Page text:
The ongoing debate over Syria will not be the defining issue of the 2014 midterm elections, Democratic Congressional Campaign Committee Chairman Rep. Steve Israel (D-N.Y.) said Tuesday.
Speaking to reporters at a Christian Science Monitor breakfast in Washington, Israel said the election will pivot on "the middle class," which political party presents "solutions," and competing visions over President Obama's health care law.
"It will be referendum not on Obamacare, but on who is trying to make it work and who is trying to destroy it," said Israel.
Israel weighed in on the debate over Syria in his own capacity as a congressman, not as head of the DCCC, which he said is "emphatically neutral" on the matter. A proponent of military action against the Syrian government in response to an alleged deadly chemical attack, Israel said he is hopeful but cautious about an alternate proposal put forth by the Russian government Monday. Russia called on Syria to turn over control of its chemical weapons to international authorities to head off a United States military attack.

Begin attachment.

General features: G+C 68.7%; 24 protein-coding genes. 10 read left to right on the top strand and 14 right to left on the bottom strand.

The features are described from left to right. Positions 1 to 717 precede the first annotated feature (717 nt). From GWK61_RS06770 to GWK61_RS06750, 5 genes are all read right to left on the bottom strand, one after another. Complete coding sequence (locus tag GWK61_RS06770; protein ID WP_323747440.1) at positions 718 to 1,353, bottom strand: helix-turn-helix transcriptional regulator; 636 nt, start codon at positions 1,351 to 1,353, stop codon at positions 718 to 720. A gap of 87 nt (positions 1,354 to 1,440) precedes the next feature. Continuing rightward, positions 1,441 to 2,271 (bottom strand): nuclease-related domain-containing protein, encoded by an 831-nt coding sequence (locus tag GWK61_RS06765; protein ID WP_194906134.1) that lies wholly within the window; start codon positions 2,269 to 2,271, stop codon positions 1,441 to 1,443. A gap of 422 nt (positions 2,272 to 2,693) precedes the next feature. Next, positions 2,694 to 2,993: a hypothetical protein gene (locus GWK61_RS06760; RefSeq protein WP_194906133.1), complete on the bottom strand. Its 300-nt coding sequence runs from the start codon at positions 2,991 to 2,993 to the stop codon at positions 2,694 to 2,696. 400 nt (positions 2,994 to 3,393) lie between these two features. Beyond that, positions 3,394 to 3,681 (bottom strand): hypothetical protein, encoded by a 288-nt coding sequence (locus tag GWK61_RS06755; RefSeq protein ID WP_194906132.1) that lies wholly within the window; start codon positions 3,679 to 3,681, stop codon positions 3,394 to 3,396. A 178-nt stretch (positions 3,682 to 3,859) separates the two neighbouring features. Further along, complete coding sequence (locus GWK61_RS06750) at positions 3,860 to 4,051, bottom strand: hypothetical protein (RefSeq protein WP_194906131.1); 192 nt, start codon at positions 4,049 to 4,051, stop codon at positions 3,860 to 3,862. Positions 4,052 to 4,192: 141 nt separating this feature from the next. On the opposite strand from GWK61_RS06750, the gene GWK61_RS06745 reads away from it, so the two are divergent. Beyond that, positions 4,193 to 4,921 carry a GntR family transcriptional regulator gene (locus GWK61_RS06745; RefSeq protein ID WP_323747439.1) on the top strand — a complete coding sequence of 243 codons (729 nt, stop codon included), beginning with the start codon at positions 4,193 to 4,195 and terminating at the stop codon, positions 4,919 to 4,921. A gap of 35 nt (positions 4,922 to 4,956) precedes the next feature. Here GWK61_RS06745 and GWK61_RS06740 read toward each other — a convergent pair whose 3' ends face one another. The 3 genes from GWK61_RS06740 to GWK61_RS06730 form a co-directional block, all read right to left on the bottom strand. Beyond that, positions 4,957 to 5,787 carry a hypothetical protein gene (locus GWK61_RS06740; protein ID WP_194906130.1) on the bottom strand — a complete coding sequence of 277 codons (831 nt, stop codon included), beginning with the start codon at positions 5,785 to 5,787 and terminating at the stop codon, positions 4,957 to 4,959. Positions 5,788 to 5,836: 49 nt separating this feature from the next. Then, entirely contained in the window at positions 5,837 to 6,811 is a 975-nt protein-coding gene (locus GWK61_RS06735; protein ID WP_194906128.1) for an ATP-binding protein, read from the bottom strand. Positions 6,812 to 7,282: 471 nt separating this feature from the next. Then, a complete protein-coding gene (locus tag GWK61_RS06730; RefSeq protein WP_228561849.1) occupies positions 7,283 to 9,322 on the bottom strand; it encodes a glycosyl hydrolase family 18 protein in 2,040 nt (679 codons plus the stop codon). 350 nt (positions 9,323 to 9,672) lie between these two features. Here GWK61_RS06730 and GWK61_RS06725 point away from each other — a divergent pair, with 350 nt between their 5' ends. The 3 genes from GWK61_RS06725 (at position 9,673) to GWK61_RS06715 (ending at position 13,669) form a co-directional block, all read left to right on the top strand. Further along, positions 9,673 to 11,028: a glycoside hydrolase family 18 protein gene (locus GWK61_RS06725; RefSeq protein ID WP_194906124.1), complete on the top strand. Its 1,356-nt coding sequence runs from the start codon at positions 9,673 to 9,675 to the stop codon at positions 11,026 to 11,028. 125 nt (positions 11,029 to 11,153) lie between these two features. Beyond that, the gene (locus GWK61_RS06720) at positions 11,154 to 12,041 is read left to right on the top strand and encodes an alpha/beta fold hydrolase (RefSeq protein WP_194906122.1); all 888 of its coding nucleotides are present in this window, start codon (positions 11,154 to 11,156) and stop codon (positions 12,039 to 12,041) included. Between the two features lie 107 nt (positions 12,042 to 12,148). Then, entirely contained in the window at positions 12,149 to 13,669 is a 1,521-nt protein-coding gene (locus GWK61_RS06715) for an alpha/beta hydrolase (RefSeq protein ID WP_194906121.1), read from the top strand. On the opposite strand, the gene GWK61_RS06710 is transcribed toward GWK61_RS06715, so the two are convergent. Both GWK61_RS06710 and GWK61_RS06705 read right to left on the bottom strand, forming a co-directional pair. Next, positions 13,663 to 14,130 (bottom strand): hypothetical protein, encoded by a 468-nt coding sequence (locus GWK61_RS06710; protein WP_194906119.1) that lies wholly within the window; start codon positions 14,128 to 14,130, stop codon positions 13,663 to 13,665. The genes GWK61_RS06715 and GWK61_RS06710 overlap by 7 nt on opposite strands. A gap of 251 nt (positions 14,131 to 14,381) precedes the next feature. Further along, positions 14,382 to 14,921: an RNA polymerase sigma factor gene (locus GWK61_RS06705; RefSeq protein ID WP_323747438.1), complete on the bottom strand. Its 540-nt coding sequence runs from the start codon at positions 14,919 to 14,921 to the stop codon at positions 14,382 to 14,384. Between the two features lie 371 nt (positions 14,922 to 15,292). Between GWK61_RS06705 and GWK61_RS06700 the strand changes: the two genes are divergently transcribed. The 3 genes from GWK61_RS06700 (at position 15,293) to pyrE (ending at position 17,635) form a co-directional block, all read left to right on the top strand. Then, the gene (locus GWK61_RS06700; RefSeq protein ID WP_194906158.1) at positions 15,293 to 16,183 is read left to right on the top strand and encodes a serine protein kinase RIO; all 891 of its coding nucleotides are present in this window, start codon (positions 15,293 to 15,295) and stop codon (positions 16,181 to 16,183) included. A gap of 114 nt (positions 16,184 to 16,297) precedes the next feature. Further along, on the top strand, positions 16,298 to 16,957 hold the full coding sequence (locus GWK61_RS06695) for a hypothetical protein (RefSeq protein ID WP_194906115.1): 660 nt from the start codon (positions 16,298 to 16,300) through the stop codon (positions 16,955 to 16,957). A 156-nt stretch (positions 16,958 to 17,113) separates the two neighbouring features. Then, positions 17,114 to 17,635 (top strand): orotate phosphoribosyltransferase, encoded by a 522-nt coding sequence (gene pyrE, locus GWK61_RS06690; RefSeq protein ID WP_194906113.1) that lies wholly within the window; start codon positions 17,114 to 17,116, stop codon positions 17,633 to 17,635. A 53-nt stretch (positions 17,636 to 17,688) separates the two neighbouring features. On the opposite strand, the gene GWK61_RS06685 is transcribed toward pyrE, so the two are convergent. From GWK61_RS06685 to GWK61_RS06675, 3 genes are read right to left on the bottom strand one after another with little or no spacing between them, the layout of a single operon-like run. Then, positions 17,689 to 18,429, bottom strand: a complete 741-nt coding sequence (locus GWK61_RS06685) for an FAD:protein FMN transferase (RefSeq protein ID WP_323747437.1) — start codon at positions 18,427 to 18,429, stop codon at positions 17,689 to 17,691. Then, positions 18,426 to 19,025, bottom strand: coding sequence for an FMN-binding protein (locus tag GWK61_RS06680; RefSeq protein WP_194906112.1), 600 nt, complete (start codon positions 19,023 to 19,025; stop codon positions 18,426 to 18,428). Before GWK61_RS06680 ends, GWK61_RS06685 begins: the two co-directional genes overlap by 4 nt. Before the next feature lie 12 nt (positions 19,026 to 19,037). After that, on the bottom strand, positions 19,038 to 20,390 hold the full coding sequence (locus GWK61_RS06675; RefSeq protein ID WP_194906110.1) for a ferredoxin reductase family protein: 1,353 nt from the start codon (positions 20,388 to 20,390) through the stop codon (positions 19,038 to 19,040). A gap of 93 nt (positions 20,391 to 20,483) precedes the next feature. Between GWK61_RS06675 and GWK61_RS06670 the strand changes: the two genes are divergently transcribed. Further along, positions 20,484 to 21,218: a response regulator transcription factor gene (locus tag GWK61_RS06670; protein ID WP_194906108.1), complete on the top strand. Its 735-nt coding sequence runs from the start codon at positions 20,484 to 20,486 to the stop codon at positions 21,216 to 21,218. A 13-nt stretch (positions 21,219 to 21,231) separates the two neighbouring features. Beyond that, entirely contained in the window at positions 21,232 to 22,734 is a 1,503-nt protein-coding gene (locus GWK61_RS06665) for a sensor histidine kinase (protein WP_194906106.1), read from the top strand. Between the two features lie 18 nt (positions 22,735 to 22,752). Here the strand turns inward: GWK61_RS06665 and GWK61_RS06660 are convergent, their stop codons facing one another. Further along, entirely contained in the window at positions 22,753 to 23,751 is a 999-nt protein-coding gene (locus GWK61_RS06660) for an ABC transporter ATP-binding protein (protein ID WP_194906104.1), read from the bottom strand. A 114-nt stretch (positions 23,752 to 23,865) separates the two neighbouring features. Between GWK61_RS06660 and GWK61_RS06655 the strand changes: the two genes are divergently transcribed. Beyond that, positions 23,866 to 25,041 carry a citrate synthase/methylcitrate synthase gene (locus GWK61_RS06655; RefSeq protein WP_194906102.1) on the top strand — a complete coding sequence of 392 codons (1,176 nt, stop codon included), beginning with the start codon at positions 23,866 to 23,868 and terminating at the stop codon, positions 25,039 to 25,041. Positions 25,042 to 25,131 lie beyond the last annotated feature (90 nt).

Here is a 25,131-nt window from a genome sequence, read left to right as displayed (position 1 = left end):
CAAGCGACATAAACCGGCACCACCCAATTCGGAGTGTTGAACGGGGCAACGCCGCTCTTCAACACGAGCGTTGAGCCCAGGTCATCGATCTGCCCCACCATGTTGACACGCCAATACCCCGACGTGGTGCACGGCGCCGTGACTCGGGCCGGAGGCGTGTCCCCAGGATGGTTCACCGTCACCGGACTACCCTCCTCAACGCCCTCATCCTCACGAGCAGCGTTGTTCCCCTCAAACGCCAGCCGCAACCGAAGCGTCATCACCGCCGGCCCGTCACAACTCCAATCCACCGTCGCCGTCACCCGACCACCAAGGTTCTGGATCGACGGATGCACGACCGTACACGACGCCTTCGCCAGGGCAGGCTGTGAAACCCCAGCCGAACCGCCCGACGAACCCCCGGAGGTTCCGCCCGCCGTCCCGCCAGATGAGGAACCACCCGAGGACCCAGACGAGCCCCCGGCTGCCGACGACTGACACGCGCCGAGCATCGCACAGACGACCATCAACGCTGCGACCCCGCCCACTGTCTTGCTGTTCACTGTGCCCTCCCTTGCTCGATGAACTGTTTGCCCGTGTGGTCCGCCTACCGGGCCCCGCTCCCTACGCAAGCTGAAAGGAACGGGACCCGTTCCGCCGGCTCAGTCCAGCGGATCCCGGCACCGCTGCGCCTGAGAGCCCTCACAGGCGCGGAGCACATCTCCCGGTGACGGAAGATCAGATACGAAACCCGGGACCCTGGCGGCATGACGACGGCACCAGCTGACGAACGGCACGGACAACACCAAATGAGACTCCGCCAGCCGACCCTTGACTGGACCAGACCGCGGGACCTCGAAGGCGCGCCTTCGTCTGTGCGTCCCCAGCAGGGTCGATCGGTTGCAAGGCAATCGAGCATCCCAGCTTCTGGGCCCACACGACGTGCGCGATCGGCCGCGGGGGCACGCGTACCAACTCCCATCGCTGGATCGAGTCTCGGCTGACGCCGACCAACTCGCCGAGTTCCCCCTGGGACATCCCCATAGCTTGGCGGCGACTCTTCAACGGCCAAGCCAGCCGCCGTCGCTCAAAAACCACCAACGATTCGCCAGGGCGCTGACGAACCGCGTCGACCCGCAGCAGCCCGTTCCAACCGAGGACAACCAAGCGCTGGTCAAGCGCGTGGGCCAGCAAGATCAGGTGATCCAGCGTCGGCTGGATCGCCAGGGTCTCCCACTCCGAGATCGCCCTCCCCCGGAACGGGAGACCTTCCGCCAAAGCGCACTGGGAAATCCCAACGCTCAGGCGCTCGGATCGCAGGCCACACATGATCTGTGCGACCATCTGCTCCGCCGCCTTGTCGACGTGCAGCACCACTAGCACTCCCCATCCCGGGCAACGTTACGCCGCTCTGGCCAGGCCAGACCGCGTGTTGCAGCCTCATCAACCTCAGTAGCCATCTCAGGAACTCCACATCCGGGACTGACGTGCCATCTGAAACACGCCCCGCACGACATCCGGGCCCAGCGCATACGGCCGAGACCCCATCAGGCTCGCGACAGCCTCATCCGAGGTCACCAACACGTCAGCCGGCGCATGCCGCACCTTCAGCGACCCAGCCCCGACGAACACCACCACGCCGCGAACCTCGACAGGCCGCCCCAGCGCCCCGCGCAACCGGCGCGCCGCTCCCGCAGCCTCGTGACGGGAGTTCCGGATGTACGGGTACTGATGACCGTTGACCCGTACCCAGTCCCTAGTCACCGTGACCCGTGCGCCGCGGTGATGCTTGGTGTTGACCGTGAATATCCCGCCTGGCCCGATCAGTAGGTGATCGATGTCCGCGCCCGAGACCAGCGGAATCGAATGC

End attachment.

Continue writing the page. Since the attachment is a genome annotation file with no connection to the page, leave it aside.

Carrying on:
"Now we have to see if that path is credible. I hope that it is," Israel said.
Obama's call for military action faces deep skepticism on Capitol Hill and among the American public, which polls show is strongly against a strike. Charging that House Republicans are playing politics on Syria, Israel said that if Mitt Romney had been elected president in 2012 and presented Congress with the same resolution Obama did, the level of GOP support would be higher.
"Let's not be fooled," he said.
Democrats are facing an uphill climb trying to win back the House majority in 2014. They must pick up 17 seats to do so, and Israel said "it's just way too early to say" whether it will happen. But he said he was hopeful the fall fiscal debates in Congress will boost Democratic chances.
Israel said there is a universe of 52 districts in which Democrats hope to play offense this cycle, most of which were won by Republicans by fewer than 10 percentage points. He didn't specify which districts he was talking about.
On the flip side, there are about 25 or 26 districts that Democrats have to defend, Israel said, adding that he is "not losing sleep over our defense at all."